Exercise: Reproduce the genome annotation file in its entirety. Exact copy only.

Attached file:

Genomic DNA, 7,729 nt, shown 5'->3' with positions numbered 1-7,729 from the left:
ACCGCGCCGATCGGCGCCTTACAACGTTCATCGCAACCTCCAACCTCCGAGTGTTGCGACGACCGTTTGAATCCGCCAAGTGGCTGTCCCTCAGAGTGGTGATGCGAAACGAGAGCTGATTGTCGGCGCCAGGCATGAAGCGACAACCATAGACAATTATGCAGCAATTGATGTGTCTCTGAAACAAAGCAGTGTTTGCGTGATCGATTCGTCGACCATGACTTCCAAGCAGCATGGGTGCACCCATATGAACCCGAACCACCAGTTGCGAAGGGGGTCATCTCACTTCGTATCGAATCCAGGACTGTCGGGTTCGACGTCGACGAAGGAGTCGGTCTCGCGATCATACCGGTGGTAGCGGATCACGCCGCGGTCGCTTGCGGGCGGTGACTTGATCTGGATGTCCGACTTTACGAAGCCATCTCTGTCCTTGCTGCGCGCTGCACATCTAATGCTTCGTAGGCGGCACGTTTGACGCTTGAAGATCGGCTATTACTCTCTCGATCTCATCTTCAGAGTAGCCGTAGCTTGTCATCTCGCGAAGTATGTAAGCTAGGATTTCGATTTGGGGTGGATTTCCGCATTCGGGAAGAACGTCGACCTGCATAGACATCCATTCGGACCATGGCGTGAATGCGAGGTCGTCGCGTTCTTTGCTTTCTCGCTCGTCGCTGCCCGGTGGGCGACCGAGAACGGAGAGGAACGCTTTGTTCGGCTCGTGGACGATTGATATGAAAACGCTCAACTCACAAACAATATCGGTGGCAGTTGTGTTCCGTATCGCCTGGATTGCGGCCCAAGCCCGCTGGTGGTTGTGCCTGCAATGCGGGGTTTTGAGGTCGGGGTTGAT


Genomic DNA, 7,729 nt, shown 5'->3' with positions numbered 1-7,729 from the left:
ACCGCGCCGATCGGCGCCTTACAACGTTCATCGCAACCTCCAACCTCCGAGTGTTGCGACGACCGTTTGAATCCGCCAAGTGGCTGTCCCTCAGAGTGGTGATGCGAAACGAGAGCTGATTGTCGGCGCCAGGCATGAAGCGACAACCATAGACAATTATGCAGCAATTGATGTGTCTCTGAAACAAAGCAGTGTTTGCGTGATCGATTCGTCGACCATGACTTCCAAGCAGCATGGGTGCACCCATATGAACCCGAACCACCAGTTGCGAAGGGGGTCATCTCACTTCGTATCGAATCCAGGACTGTCGGGTTCGACGTCGACGAAGGAGTCGGTCTCGCGATCATACCGGTGGTAGCGGATCACGCCGCGGTCGCTTGCGGGCGGTGACTTGATCTGGATGTCCGACTTTACGAAGCCATCTCTGTCCTTGCTGCGCGCTGCACATCTAATGCTTCGTAGGCGGCACGTTTGACGCTTGAAGATCGGCTATTACTCTCTCGATCTCATCTTCAGAGTAGCCGTAGCTTGTCATCTCGCGAAGTATGTAAGCTAGGATTTCGATTTGGGGTGGATTTCCGCATTCGGGAAGAACGTCGACCTGCATAGACATCCATTCGGACCATGGCGTGAATGCGAGGTCGTCGCGTTCTTTGCTTTCTCGCTCGTCGCTGCCCGGTGGGCGACCGAGAACGGAGAGGAACGCTTTGTTCGGCTCGTGGACGATTGATATGAAAACGCTCAACTCACAAACAATATCGGTGGCAGTTGTGTTCCGTATCGCCTGGATTGCGGCCCAAGCCCGCTGGTGGTTGTGCCTGCAATGCGGGGTTTTGAGGTCGGGGTTGAT